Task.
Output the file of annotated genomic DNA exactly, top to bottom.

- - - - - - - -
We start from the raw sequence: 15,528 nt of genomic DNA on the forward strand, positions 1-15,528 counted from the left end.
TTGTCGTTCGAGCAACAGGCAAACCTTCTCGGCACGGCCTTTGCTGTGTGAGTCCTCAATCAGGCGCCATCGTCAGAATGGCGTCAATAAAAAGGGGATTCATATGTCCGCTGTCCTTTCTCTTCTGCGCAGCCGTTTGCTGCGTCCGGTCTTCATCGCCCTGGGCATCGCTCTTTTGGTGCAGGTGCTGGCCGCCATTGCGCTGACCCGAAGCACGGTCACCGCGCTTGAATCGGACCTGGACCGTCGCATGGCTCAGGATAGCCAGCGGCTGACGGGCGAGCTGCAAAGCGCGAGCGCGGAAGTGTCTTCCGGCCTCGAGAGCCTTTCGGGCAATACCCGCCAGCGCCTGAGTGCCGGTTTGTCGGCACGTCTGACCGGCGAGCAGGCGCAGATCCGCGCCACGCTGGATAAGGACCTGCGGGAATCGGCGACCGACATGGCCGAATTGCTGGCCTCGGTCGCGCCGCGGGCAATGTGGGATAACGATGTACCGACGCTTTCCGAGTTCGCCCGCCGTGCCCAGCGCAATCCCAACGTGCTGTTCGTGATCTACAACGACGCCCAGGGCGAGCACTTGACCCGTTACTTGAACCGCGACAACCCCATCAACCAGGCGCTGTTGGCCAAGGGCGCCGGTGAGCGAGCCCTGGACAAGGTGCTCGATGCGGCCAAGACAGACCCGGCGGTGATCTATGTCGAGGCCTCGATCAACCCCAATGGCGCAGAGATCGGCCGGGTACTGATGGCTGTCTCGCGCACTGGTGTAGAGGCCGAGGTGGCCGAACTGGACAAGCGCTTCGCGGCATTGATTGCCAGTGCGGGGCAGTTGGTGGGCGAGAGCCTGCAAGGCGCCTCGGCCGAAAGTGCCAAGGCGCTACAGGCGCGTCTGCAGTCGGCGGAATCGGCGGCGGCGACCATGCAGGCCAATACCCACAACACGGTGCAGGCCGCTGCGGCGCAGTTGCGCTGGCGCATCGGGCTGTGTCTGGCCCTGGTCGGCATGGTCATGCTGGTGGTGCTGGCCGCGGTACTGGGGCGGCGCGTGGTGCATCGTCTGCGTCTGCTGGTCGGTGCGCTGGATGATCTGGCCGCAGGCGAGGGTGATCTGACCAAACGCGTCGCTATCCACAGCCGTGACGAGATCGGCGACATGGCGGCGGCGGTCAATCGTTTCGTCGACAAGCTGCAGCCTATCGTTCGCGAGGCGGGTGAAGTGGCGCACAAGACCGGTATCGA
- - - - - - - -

We start from the raw sequence: 15,528 nt of genomic DNA on the forward strand, positions 1-15,528 counted from the left end.
TTGTCGTTCGAGCAACAGGCAAACCTTCTCGGCACGGCCTTTGCTGTGTGAGTCCTCAATCAGGCGCCATCGTCAGAATGGCGTCAATAAAAAGGGGATTCATATGTCCGCTGTCCTTTCTCTTCTGCGCAGCCGTTTGCTGCGTCCGGTCTTCATCGCCCTGGGCATCGCTCTTTTGGTGCAGGTGCTGGCCGCCATTGCGCTGACCCGAAGCACGGTCACCGCGCTTGAATCGGACCTGGACCGTCGCATGGCTCAGGATAGCCAGCGGCTGACGGGCGAGCTGCAAAGCGCGAGCGCGGAAGTGTCTTCCGGCCTCGAGAGCCTTTCGGGCAATACCCGCCAGCGCCTGAGTGCCGGTTTGTCGGCACGTCTGACCGGCGAGCAGGCGCAGATCCGCGCCACGCTGGATAAGGACCTGCGGGAATCGGCGACCGACATGGCCGAATTGCTGGCCTCGGTCGCGCCGCGGGCAATGTGGGATAACGATGTACCGACGCTTTCCGAGTTCGCCCGCCGTGCCCAGCGCAATCCCAACGTGCTGTTCGTGATCTACAACGACGCCCAGGGCGAGCACTTGACCCGTTACTTGAACCGCGACAACCCCATCAACCAGGCGCTGTTGGCCAAGGGCGCCGGTGAGCGAGCCCTGGACAAGGTGCTCGATGCGGCCAAGACAGACCCGGCGGTGATCTATGTCGAGGCCTCGATCAACCCCAATGGCGCAGAGATCGGCCGGGTACTGATGGCTGTCTCGCGCACTGGTGTAGAGGCCGAGGTGGCCGAACTGGACAAGCGCTTCGCGGCATTGATTGCCAGTGCGGGGCAGTTGGTGGGCGAGAGCCTGCAAGGCGCCTCGGCCGAAAGTGCCAAGGCGCTACAGGCGCGTCTGCAGTCGGCGGAATCGGCGGCGGCGACCATGCAGGCCAATACCCACAACACGGTGCAGGCCGCTGCGGCGCAGTTGCGCTGGCGCATCGGGCTGTGTCTGGCCCTGGTCGGCATGGTCATGCTGGTGGTGCTGGCCGCGGTACTGGGGCGGCGCGTGGTGCATCGTCTGCGTCTGCTGGTCGGTGCGCTGGATGATCTGGCCGCAGGCGAGGGTGATCTGACCAAACGCGTCGCTATCCACAGCCGTGACGAGATCGGCGACATGGCGGCGGCGGTCAATCGTTTCGTCGACAAGCTGCAGCCTATCGTTCGCGAGGCGGGTGAAGTGGCGCACAAGACCGGTATCGA